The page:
Re: [INDOLOGY] Formations of the ghanāghana type

Rolf Heinrich Koch rolfheiner.koch at
Sun May 12 13:15:30 UTC 2019

Dear colleagues

I am also struggeling with a similar expression which appears repeatedly 
in the description of buddhist hells:

yukti ayukti kara (by all available means?) daḍamuḍa (fines) gasā (abs. 
II to claim) =

[The royal officers,] who claim by all available means fines [will go to 
the hell].

Another description at the same monastery starts with the same wording:

yukti ayukti koṭa .....

sinhalese kara / koṭa = sk kṛtvā.

Any idea for translating  yukti ayukti kṛtvā in a different way?

Thank you


Am 12.05.2019 um 11:28 schrieb Martin Gansten via INDOLOGY:
> Thanks again to all who replied so far. The list of sources 
> contributed by Seishi Karashima is particularly impressive; I have 
> been able to consult some, but not all.
> Thus far, unless I am mistaken, it seems that three kinds of 
> reduplicated formations chiefly occur:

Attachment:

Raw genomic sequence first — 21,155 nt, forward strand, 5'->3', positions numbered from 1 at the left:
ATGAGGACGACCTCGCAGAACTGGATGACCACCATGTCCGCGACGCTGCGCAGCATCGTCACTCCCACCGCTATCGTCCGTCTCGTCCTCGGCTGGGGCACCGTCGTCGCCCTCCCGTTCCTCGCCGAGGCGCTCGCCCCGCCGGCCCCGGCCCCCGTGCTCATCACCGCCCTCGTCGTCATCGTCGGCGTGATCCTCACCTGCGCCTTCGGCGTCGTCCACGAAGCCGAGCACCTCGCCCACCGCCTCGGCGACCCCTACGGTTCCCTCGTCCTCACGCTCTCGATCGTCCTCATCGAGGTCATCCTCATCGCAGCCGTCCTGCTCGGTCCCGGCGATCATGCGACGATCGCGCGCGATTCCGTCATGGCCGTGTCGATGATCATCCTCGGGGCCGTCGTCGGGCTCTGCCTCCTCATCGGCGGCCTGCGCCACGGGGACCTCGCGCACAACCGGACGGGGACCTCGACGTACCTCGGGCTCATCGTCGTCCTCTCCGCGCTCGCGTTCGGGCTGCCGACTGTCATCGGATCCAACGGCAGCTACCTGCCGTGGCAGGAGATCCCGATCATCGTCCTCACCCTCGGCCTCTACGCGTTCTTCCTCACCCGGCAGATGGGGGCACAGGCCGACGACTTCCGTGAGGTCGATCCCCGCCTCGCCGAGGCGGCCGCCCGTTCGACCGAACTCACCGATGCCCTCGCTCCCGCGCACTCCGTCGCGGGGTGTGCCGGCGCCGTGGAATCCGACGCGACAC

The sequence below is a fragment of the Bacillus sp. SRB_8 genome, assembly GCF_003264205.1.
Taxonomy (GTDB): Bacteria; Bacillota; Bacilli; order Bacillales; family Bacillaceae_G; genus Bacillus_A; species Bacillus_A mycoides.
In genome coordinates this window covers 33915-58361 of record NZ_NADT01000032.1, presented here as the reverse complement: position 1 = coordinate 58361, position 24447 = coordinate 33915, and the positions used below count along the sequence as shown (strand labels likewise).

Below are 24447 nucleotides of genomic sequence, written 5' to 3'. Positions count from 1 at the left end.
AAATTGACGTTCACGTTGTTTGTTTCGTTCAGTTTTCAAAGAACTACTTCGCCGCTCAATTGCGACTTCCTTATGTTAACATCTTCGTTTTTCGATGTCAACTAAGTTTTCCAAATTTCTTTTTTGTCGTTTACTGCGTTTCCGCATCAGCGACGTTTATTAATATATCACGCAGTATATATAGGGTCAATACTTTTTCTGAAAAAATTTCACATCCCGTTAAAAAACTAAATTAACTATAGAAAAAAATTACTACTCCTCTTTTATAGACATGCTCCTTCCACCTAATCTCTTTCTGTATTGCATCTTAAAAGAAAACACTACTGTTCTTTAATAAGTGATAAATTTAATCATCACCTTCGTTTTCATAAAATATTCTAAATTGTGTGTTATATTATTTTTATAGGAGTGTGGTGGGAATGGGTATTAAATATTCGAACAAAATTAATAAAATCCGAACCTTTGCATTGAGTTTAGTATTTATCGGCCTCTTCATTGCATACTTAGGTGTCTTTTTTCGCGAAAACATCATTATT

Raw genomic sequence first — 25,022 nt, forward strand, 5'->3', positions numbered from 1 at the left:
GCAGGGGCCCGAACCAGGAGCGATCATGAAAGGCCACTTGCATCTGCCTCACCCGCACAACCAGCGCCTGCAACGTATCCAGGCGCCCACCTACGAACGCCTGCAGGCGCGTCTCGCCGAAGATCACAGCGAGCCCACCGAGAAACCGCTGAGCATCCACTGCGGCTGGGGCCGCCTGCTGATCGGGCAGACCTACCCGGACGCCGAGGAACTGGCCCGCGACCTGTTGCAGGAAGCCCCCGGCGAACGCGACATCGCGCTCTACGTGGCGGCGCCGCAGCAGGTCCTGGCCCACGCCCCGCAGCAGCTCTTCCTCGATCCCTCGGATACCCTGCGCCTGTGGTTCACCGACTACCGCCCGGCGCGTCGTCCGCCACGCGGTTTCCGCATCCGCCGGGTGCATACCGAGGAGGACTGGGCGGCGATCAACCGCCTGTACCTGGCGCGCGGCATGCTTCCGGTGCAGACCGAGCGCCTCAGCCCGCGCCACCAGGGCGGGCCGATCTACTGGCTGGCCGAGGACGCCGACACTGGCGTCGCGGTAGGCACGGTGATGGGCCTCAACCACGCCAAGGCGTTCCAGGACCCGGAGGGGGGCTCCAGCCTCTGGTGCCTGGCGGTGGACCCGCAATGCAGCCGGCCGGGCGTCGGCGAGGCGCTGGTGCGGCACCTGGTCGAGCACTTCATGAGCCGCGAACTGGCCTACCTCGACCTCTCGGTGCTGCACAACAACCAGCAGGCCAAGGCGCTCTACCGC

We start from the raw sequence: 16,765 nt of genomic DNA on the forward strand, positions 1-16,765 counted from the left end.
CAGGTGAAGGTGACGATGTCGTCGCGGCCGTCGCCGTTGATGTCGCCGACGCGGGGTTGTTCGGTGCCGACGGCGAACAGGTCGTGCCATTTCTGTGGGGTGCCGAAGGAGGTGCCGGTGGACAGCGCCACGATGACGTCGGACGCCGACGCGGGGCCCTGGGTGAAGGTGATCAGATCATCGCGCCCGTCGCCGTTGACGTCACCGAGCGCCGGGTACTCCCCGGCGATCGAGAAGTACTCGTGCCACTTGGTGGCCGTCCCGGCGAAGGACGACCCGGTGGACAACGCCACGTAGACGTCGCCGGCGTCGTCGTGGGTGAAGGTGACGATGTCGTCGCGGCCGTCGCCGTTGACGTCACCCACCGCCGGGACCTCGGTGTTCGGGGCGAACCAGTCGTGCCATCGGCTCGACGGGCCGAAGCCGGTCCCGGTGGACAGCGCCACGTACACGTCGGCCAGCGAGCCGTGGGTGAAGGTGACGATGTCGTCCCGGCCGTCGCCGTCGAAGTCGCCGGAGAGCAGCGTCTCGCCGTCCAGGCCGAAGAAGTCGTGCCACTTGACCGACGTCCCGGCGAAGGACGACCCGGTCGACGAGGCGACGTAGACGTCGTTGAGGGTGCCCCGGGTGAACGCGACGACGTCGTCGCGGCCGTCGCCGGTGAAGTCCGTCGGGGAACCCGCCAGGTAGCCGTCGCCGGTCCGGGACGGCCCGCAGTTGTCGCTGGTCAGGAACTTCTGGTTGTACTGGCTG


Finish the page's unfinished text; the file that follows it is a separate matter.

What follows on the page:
> 1. The ghanāghana type with lengthened ā (or, once, ū) and an 
> intensive meaning. The examples cited by traditional grammarians seem 
> all (?) to be directly derived from a verbal root (even, /pace /Renou 
> §147, vadāvada?). Renou §87, however, also cites priyāpriya from the 
> Buddhacarita and jihmājihma from Mhv (= Mahāvastu?). Does this 
> distinction of sources suggest the latter subtype to be secondary and 
> modelled on the former?
> 2. The nava-nava type without lengthened ā, formed from regular 
> adjectives and likewise intensive in meaning.
> 3. The menāmenam or kacākaci type with lengthened ā, used adverbially 
> and meaning 'from X to X' or 'X against X'.
> Some would include repetitions of inflected words, such as dyavi 
> dyavi, as a fourth kind.
> In the instances which prompted my query, krūrākrūraiḥ and 
> saumyāsaumyaiḥ (and, a little later in the same text, śubhāśubhaiḥ) 
> are all (substantivized) adjectives. If the same is true of the 
> priyāpriya and jihmājihma cited by Renou, these would seem to be 
> parallel cases. How, in the absence of a living accent system, such 
> intensive formations are to be distinguished from the far more common 
> dvandva compounds of the priya-apriya type is an open question. Only 
> by context, I suppose.
> कृतज्ञतया,
> Martin
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